THE Eastern states weekly slaughter fell to almost unprecedented mid-season lows last week, in the face of sustained supply pressure caused by the past two years of drought-forced herd reduction.
The National Livestock Reporting Service this afternoon reported the seven-day eastern states adult slaughter tally to Friday at just 97,793 head. Barring Christmas/New Year closure periods, and weeks with a gazetted national or state public holidays, that’s the lowest weekly kill seen in Australia since disruptions caused by extensive flooding in early 2011. The likely trend was forecast in this report two weeks ago.
Last week’s kill was 17pc lower than the previous week, and a dramatic 30pc down on this time last year.
While a Brisbane show holiday last Friday accounted for a small portion of the decline, impacting a small number of plants in and around the state capital, the overwhelming factor was sheer difficulty in sourcing slaughter-ready stock at present. And it came well before JBS Dinmore’s planned two-week closure starting this Friday, flagged in this earlier Beef Central article.
If the trend continues, a decline in national slaughter throughput of this scale will inevitably put considerable pressure on Australian beef’s ability to adequately service key export markets, Beef Central was told.
Queensland’s kill at 43,538 head last week was down 39pc year-on-year, and declined 28pc on the previous week. Victoria also crashed, declining 27pc on the week before to 14,893 head (41pc below this time last year) as the JBS Brooklyn closure took effect. The NSW kill was less affected, falling 14pc year-on-year to 31,070 head, while Tasmania declined 21pc on the previous week to 3917 head.
South Australia was the only state to record progress, lifting 34pc on the previous week, and 8pc on this time last year to 4375 head.
Mid-August is traditionally a difficult time to fill kill rosters, but the challenge has been made all the more difficult this year by the lingering effects of last year’s drought on cattle supply.
Cow rates show signs of softening
Processor rates for slaughter females have shown some signs of softening this week.
One large Southern Queensland processor which previously led the direct consignment market for cows at 385c/kg, has dropped rates 20c/kg this week.
Other competitors this morning showed offers for southern Queensland kills at 560-570c/kg for heavy cows, while steers remained unchanged at 625-640c on four-tooth grassfed heavy steer (some offers at the top of that range are for HGP-free only).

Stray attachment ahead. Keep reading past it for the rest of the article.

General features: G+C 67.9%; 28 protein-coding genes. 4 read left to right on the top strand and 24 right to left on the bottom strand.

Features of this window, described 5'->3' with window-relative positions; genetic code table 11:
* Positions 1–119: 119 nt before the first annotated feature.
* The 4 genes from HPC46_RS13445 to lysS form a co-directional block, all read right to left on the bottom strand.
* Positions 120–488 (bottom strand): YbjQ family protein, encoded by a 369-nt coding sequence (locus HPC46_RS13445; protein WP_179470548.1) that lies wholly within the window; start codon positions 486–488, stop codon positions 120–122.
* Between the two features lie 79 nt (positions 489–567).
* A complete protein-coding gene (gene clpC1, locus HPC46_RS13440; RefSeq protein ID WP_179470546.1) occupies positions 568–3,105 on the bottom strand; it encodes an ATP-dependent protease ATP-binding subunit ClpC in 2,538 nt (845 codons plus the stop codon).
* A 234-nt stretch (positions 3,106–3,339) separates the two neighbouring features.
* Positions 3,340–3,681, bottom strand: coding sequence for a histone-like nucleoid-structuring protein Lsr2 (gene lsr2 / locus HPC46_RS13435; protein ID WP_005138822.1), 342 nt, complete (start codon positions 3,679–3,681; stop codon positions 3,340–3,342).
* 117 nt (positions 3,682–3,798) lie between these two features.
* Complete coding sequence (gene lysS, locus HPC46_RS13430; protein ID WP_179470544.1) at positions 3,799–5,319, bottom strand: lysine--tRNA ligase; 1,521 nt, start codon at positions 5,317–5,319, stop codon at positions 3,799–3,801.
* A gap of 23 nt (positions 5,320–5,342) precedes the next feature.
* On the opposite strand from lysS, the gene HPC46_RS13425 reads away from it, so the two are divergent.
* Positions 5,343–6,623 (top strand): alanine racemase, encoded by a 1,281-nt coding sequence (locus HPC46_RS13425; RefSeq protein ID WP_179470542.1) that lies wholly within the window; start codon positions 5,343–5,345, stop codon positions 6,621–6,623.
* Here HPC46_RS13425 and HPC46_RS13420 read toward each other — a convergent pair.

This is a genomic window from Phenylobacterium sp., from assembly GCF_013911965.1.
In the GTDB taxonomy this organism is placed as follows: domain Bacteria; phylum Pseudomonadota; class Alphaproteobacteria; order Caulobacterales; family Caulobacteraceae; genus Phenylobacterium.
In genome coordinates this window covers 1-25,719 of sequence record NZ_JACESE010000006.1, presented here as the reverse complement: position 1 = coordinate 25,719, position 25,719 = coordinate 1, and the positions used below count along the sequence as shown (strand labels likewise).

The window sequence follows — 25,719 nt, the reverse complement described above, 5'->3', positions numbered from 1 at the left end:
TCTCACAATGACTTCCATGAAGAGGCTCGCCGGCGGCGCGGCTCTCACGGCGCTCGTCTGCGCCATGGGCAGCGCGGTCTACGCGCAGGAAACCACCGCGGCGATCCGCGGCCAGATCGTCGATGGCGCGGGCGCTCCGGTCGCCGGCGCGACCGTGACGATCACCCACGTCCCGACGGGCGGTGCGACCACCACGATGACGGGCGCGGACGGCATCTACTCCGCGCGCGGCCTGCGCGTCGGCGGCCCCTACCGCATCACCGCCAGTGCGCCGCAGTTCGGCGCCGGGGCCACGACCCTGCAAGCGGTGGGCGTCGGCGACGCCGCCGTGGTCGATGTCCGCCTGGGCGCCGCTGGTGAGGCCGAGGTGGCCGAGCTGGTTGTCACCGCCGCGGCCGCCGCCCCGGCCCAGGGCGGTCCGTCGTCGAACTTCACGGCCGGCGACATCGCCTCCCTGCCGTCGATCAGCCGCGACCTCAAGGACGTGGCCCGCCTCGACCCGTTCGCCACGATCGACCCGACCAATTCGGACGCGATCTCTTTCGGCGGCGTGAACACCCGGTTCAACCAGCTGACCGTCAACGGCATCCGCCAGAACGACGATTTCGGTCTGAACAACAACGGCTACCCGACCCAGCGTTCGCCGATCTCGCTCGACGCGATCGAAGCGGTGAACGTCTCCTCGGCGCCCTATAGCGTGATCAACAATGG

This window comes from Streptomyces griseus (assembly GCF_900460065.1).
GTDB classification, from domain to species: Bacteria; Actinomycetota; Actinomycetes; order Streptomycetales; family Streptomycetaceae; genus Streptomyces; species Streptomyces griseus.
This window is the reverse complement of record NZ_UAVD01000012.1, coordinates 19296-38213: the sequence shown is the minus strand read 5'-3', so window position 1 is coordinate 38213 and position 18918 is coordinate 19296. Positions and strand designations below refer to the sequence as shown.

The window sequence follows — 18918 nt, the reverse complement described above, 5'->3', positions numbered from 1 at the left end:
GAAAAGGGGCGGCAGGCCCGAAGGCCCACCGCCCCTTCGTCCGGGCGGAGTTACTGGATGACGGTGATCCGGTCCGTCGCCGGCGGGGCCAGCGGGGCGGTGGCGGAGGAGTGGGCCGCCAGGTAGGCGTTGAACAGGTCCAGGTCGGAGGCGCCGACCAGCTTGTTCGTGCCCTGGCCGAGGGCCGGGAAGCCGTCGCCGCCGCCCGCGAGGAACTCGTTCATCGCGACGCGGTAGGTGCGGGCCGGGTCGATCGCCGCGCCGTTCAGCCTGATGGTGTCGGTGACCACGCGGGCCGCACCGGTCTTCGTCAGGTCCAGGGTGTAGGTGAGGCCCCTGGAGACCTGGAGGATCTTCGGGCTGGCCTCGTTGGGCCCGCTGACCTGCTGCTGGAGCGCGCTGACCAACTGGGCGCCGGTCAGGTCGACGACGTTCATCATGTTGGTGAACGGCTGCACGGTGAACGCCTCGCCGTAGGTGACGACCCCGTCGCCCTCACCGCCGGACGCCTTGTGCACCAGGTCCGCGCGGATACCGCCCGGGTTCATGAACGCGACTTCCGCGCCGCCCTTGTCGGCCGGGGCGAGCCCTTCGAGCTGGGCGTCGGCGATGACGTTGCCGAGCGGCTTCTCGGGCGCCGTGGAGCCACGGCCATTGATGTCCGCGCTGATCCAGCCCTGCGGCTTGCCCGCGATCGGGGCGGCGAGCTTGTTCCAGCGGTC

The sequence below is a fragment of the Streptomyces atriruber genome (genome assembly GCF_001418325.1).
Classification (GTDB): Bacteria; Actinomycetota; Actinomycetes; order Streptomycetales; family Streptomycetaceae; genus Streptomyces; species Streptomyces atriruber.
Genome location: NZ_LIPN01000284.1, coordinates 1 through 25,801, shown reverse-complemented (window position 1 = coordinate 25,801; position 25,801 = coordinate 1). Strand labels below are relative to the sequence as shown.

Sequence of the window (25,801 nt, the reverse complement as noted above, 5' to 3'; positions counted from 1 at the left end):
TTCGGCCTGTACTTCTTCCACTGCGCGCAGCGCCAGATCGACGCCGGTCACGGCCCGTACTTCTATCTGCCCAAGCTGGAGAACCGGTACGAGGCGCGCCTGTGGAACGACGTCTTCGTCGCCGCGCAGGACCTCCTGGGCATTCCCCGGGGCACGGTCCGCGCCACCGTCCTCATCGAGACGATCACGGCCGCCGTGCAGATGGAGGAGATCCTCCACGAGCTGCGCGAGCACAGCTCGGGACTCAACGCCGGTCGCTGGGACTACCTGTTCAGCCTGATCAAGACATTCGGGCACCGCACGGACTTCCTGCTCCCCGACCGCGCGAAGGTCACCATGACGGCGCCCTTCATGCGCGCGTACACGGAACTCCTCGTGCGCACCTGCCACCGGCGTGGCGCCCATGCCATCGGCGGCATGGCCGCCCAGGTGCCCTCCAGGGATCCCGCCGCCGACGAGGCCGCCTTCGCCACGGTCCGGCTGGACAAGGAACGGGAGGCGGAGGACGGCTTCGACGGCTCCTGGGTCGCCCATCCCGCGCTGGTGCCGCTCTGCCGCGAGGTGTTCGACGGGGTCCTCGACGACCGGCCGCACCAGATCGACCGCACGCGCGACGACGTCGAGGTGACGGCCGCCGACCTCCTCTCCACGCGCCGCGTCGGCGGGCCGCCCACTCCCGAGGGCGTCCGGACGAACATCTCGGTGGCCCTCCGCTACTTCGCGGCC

Central Queensland rates are again similar to southern parts of the state, while in southern states, competitive rates around 615c are being seen this week on four-tooth steer, and cows 550-560c.
In the saleyards channel, some sales early this week showed a softer trend for slaughter cows, especially further north where one large competitor was not operating. At Warwick (southern Queensland) sale this morning, NLRS reported that cows generally could not maintain the levels of the previous week, with losses of 7-13c/kg liveweight, however some of that reduction in price was quality related. Heavy cows also slipped in price at Toowoomba yesterday.
Further south, saleyards cow numbers were limited, but generally held up better.
One of the obvious questions in the slaughter cattle market this week is whether the ‘Dinmore effect’ will have a bearing on cattle prices over the next couple of weeks.
As reported on Beef Central last week, JBS Dinmore – the largest processing plant in Australia – will close for a minimum of two weeks from this Friday. This current week, Dinmore is operating for only two days, suggesting the impact, if any, may already be happening.
But given how tight the overall cattle supply currently is, even the removal of one large competitor like this is having little material effect on competition or cattle price, several trade sources told Beef Central.
Speculation has also circulated about whether JBS will simply divert cattle and expand kills at other sites – Beef City and Rockhampton in Queensland, and Primo near Scone in NSW – to compensate for Dinmore’s closure.
The company says that won’t happen, and Dinmore will simply try to consolidate cattle for a week or two to bolster kills after it gets back to work, sometime in September.
Other closures likely?
Rumours have also swirled this week about other possible processing plant closures to follow Dinmore’s and JBS Brooklyn’s example. No real evidence for it could be found, apart from the prospect that Bindaree Beef in northern NSW may close for a week later in September, as part of a fairly routine annual closure carried out at the plant each year for maintenance. Low slaughter stock availability and lack of profitability will obviously make that decision easier to make this year, but it is not an unusual occurrence, Beef Central was told.